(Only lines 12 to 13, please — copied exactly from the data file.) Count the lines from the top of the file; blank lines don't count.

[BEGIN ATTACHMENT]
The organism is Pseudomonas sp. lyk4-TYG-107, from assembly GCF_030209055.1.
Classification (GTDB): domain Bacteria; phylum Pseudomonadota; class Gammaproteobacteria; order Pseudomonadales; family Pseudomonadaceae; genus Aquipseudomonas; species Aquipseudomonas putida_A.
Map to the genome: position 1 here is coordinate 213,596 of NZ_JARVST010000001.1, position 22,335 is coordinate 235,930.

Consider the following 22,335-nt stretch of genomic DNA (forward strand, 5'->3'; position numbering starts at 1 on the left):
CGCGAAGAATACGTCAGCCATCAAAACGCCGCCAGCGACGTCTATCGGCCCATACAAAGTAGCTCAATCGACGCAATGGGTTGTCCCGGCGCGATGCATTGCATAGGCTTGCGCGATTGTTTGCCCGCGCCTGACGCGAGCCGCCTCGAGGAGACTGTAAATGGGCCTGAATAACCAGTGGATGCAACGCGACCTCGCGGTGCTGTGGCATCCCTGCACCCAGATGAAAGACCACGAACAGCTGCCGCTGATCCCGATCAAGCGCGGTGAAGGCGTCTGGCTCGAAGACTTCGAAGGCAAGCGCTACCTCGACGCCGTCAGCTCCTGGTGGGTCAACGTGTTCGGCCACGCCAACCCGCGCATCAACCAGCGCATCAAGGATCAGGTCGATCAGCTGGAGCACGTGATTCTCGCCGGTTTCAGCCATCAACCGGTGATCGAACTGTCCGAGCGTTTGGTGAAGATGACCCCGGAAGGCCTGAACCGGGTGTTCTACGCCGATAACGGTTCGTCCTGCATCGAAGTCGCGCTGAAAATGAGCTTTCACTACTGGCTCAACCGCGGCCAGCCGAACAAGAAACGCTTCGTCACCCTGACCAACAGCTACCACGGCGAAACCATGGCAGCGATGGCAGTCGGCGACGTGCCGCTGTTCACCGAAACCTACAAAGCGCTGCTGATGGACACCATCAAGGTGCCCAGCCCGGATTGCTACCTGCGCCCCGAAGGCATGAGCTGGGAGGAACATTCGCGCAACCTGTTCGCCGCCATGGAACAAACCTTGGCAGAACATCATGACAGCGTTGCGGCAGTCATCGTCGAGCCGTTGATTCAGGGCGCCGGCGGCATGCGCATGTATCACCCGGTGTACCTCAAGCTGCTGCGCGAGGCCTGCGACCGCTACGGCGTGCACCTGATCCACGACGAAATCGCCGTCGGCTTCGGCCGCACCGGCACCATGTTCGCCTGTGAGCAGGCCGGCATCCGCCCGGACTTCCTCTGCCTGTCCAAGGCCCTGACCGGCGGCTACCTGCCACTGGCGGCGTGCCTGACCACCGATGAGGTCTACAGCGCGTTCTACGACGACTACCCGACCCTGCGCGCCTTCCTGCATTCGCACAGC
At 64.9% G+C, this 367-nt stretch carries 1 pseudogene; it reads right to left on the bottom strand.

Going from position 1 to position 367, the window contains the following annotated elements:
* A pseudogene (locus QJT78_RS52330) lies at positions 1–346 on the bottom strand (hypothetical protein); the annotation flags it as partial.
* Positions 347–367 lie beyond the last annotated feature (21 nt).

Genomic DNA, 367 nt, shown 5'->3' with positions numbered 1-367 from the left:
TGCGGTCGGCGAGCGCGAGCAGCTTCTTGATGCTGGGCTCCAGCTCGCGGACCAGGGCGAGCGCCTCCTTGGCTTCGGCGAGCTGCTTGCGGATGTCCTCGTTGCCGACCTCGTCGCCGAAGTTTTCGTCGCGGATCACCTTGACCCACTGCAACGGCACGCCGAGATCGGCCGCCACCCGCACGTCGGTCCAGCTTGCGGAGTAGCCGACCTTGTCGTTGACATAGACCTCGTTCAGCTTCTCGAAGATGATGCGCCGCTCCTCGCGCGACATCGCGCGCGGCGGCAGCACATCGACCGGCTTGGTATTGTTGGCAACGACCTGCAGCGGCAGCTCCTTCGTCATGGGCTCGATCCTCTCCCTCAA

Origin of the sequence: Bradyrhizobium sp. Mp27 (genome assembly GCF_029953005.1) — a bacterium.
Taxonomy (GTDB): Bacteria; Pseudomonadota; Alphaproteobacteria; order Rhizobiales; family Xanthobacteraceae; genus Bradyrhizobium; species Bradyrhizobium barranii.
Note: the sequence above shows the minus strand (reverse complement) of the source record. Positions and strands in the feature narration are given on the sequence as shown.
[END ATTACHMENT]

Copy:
Origin of the sequence: Bradyrhizobium sp. Mp27 (genome assembly GCF_029953005.1) — a bacterium.
Taxonomy (GTDB): Bacteria; Pseudomonadota; Alphaproteobacteria; order Rhizobiales; family Xanthobacteraceae; genus Bradyrhizobium; species Bradyrhizobium barranii.